One visitor to the site is Dave deBronkart, known on the internet as "e-Patient Dave." He's a cancer patient who blogs about patient empowerment, including internet use among patients. deBronkart said he likes the idea of publishing health plan price estimates on the site and hopes the site will enable consumers to drive quality and price competition into the health insurance industry, simply so that patients can get better care for themselves and their families.
"In any industry, transparency on price and quality drives things toward the theoretical ideal of perfect competition, because it enables consumers to make better informed decisions," deBronkart said. "At the same time, it gives enormous leverage to vendors who've been busting their butts to do a good job, and accelerates payback for companies who do a good job of worthy innovation. It's win-win-win, except for players whose business strategy is 'I hope nobody finds out.'"
As the website evolves, HHS is also planning to include more information, including the percentage of claims each insurer denies. One can only speculate on how much of an impact that will have on visitors to the site, deBronkart said.
"It depends what significance the individual shopper attaches to the denial rate, and on that I can only speak for myself. If one insurer had by far the best prices but easily the most denials, I'd think perhaps they keep their costs down by not holding up their end of the bargain when the going gets rough," deBronkart said.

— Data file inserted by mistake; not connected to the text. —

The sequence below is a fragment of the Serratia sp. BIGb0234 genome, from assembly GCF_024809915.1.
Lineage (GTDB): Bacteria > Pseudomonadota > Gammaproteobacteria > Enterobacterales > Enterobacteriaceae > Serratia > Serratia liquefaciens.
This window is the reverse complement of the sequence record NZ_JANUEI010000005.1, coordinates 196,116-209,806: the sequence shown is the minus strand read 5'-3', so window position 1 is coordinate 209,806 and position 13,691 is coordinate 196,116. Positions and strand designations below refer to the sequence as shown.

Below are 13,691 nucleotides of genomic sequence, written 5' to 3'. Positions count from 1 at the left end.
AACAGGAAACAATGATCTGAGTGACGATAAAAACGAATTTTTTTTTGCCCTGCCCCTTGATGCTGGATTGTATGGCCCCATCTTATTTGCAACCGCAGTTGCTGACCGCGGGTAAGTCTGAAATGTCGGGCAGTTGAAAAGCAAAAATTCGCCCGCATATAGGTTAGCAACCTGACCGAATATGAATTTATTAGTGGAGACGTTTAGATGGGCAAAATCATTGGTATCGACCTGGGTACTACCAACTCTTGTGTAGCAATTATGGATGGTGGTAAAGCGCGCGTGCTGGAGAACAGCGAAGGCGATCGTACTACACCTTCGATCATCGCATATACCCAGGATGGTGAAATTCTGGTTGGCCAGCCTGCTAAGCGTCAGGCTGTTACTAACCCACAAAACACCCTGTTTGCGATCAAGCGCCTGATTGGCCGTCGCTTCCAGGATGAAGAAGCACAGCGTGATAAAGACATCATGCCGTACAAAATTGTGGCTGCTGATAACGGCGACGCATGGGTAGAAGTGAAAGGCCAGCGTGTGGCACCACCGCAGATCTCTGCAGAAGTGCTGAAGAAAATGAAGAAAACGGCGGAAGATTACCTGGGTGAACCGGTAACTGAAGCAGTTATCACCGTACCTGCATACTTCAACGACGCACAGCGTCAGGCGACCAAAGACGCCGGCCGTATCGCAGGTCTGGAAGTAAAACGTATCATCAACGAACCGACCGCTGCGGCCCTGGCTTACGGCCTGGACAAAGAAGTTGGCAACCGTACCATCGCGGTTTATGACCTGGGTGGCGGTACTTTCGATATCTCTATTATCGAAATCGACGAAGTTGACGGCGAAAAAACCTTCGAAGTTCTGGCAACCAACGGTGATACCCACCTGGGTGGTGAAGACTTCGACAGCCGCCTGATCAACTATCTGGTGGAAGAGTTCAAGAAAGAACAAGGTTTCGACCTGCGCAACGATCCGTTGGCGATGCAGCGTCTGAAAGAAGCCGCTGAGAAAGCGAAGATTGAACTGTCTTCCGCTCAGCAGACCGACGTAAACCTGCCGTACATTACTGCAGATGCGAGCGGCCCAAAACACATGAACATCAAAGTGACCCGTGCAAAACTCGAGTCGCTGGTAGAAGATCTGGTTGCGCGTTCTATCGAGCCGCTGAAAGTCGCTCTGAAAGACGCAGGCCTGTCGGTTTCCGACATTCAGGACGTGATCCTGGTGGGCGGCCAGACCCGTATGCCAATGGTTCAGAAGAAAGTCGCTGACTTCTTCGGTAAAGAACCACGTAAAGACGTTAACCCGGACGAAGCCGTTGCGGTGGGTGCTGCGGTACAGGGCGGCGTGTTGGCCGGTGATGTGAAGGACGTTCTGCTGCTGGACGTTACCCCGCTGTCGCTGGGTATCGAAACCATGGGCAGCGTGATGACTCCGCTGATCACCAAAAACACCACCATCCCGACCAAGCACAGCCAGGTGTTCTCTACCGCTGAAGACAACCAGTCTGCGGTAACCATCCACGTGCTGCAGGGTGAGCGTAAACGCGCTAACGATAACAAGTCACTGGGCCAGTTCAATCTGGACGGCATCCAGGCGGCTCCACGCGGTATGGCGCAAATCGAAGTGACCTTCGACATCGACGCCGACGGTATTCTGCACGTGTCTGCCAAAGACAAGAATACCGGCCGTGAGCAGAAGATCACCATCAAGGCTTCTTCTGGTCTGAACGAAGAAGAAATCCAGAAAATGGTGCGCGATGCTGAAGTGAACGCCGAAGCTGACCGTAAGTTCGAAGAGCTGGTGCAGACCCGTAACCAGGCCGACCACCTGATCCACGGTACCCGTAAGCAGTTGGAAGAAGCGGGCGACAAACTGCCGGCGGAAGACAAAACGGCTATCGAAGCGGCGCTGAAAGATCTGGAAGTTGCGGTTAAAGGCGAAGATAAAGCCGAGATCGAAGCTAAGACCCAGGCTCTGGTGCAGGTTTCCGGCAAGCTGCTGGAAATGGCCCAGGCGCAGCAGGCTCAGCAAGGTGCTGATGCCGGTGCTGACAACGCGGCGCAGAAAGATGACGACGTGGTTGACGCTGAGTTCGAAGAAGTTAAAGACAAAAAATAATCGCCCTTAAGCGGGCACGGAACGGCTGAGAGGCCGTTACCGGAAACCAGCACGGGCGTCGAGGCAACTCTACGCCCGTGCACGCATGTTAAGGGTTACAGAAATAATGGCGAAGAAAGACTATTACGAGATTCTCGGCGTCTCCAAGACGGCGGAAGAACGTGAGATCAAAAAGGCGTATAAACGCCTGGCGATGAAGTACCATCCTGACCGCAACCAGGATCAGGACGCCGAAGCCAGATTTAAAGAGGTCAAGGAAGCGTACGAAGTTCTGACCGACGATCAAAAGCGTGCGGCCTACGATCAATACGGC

One organization expressing caution about publishing each company's claim-denial percentage is America's Health Insurance Plans (AHIP), an organization that represents nearly 1,300 companies providing health insurance coverage to more than 200 million Americans.
"Without proper context that type of information can be misleading for consumers," said Robert Zirkelbach, a spokesperson for AHIP.
According to Zirkelbach some of the claims that are being denied occur when a doctor has submitted an insurance claim to the wrong insurance company, or when a physician files duplicate claims to the same insurance company.
"Those types of administrative errors happens all the time, so without the proper context about what the reasons for those denials are it doesn't tell the whole story," Zirkelbach said.
According to Park, HHS is keenly aware of the concerns AHIP has raised and hopes to allay their fears.
"Every metric that we put on HealthCare.gov we are going to think through very carefully. We are going to think through how to make it understandable to the consumer, and how to put it in the right context, so we are committed to doing that for each and every metric that we put up," Park said.